Got about $5,000 to spare? Parabolic flights create “Zero G” weightlessness and they’re open to the public.
Zero gravity flights have been a part of NASA’s astronaut training program for decades. They earned the name “vomit comet” back in 1959 when astronauts were training in a C-131 Samaritan aircraft.
But new private, non-governmental, commercial crew and cargo transport vehicles now being developed by dozens of companies around the world may mean the days of using “reduced gravity aircraft” to simulate weightlessness are numbered. The maneuvers used to simulate zero gravity will likely continue, though.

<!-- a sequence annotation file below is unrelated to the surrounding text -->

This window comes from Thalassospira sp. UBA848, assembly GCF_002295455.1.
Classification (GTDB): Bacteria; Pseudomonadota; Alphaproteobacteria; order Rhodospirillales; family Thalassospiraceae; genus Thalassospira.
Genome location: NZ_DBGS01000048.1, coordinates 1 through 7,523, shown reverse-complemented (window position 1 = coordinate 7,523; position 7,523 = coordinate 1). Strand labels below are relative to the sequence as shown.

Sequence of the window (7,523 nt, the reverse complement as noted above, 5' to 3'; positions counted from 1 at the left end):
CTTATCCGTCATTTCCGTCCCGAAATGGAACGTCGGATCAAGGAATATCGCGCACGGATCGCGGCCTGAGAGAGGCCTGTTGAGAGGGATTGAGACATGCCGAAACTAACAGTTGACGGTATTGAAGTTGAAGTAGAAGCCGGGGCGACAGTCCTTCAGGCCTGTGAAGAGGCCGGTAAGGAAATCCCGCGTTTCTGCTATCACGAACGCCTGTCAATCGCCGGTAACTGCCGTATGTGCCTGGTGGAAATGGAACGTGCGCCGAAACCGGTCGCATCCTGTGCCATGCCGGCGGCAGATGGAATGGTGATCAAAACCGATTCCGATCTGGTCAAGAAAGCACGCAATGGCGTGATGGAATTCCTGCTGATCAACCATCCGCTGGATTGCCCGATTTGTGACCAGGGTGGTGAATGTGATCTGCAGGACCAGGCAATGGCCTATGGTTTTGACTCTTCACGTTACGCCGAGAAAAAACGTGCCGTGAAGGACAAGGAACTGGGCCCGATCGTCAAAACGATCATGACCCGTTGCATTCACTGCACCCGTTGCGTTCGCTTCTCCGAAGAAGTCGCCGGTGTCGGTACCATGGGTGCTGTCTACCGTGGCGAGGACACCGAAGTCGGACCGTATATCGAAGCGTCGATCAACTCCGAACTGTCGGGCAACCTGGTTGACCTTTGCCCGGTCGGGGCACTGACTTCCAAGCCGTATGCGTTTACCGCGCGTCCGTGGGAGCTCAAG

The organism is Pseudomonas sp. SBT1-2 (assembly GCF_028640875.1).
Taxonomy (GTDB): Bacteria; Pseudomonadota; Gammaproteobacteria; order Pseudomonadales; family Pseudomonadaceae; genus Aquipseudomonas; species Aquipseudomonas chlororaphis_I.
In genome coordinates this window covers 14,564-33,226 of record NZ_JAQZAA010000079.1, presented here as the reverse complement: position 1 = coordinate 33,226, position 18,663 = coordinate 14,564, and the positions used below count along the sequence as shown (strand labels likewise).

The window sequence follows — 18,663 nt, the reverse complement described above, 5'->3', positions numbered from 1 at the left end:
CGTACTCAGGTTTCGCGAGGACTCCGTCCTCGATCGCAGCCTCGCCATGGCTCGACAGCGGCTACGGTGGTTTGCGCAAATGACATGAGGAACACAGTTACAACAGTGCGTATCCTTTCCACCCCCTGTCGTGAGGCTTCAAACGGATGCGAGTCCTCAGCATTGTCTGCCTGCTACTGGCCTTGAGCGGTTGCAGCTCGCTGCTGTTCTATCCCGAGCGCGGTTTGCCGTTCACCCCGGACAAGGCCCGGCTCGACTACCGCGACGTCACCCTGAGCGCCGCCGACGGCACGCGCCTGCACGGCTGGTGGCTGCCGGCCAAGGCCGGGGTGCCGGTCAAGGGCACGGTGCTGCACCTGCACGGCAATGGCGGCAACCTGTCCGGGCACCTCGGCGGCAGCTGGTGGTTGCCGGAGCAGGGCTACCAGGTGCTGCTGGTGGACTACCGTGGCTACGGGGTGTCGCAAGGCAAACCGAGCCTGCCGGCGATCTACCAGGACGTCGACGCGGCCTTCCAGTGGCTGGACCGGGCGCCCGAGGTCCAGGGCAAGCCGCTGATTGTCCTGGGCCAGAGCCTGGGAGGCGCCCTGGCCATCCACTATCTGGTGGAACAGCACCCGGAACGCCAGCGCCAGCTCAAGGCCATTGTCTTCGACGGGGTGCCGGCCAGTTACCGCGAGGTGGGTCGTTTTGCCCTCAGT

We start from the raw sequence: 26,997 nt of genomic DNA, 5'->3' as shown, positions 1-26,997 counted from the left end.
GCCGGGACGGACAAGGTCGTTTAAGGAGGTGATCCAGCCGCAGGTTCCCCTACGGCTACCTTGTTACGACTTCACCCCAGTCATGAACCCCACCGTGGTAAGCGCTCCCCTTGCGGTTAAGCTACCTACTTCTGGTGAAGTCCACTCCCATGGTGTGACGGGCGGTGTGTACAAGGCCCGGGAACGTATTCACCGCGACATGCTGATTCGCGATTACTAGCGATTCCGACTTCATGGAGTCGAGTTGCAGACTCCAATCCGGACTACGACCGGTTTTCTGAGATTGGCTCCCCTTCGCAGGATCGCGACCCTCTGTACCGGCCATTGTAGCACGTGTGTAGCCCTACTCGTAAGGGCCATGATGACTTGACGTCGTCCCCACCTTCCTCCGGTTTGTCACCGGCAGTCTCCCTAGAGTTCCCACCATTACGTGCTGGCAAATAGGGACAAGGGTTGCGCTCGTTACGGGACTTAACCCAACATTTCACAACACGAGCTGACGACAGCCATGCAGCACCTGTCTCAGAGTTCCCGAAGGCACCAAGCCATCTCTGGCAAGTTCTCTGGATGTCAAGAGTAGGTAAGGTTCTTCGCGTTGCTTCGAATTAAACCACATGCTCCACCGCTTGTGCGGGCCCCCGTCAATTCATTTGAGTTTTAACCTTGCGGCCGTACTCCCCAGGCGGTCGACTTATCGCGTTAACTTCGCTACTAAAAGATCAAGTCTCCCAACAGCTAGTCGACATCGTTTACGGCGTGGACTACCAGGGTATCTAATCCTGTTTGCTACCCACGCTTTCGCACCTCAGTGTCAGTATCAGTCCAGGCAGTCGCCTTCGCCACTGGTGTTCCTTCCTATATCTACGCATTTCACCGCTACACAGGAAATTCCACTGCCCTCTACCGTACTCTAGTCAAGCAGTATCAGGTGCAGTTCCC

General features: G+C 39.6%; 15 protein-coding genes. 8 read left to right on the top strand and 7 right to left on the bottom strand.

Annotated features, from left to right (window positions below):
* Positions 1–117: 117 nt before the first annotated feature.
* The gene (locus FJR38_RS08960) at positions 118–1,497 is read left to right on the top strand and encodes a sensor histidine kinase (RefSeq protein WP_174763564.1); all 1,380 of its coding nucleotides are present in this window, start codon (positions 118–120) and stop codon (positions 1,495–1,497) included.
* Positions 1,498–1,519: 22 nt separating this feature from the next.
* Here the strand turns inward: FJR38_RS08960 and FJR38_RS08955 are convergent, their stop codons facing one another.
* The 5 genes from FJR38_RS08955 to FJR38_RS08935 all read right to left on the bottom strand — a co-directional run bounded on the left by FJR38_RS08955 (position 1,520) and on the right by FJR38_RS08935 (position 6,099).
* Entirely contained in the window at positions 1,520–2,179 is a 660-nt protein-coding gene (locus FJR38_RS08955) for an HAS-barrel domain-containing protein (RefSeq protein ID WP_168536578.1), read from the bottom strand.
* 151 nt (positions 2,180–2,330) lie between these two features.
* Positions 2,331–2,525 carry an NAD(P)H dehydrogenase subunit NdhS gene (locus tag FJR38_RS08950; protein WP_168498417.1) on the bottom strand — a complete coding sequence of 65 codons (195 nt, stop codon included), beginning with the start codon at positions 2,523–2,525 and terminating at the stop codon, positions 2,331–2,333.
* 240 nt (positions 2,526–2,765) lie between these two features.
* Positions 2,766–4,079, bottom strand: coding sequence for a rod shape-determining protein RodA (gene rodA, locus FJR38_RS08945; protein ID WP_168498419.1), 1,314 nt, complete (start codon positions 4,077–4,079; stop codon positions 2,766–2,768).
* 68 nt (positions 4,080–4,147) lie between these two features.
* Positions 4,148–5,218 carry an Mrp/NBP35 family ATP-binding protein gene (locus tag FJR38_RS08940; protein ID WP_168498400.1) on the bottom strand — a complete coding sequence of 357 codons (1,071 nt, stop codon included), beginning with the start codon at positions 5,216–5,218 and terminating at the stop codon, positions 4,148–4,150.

In parabolic flight, a plane performs a series of climbs and dives; up to 32,000 feet, down to 24,000 feet, repeat. During the dive time passengers on these planes experience weightlessness for about 20 seconds.
The price tag of a “Zero G” flight gives you about an hour and a half of the climb and dive experience. The following video shows passengers on a parabolic flight: